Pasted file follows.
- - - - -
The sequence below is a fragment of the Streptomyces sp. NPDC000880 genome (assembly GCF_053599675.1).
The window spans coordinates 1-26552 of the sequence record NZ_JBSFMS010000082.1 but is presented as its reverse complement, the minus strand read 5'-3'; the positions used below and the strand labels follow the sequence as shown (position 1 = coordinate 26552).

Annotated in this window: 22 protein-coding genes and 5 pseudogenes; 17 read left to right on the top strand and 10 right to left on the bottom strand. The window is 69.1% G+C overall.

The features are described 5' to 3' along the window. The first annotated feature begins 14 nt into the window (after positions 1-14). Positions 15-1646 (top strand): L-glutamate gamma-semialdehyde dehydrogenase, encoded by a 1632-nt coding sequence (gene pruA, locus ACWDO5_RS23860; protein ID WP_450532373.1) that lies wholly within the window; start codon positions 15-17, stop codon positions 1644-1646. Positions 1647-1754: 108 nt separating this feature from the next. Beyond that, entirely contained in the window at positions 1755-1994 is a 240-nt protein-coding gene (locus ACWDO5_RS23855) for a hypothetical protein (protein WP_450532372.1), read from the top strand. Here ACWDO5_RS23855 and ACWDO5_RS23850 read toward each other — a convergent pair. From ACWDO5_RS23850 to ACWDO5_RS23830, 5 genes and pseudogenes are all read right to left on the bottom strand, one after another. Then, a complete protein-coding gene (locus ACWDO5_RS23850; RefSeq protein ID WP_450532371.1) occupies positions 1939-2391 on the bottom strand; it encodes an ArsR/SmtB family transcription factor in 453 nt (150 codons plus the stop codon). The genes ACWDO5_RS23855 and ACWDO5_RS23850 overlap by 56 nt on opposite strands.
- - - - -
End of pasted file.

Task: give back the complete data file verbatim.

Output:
The sequence below is a fragment of the Streptomyces sp. NPDC000880 genome (assembly GCF_053599675.1).
The window spans coordinates 1-26552 of the sequence record NZ_JBSFMS010000082.1 but is presented as its reverse complement, the minus strand read 5'-3'; the positions used below and the strand labels follow the sequence as shown (position 1 = coordinate 26552).

Annotated in this window: 22 protein-coding genes and 5 pseudogenes; 17 read left to right on the top strand and 10 right to left on the bottom strand. The window is 69.1% G+C overall.

The features are described 5' to 3' along the window. The first annotated feature begins 14 nt into the window (after positions 1-14). Positions 15-1646 (top strand): L-glutamate gamma-semialdehyde dehydrogenase, encoded by a 1632-nt coding sequence (gene pruA, locus ACWDO5_RS23860; protein ID WP_450532373.1) that lies wholly within the window; start codon positions 15-17, stop codon positions 1644-1646. Positions 1647-1754: 108 nt separating this feature from the next. Beyond that, entirely contained in the window at positions 1755-1994 is a 240-nt protein-coding gene (locus ACWDO5_RS23855) for a hypothetical protein (protein WP_450532372.1), read from the top strand. Here ACWDO5_RS23855 and ACWDO5_RS23850 read toward each other — a convergent pair. From ACWDO5_RS23850 to ACWDO5_RS23830, 5 genes and pseudogenes are all read right to left on the bottom strand, one after another. Then, a complete protein-coding gene (locus ACWDO5_RS23850; RefSeq protein ID WP_450532371.1) occupies positions 1939-2391 on the bottom strand; it encodes an ArsR/SmtB family transcription factor in 453 nt (150 codons plus the stop codon). The genes ACWDO5_RS23855 and ACWDO5_RS23850 overlap by 56 nt on opposite strands.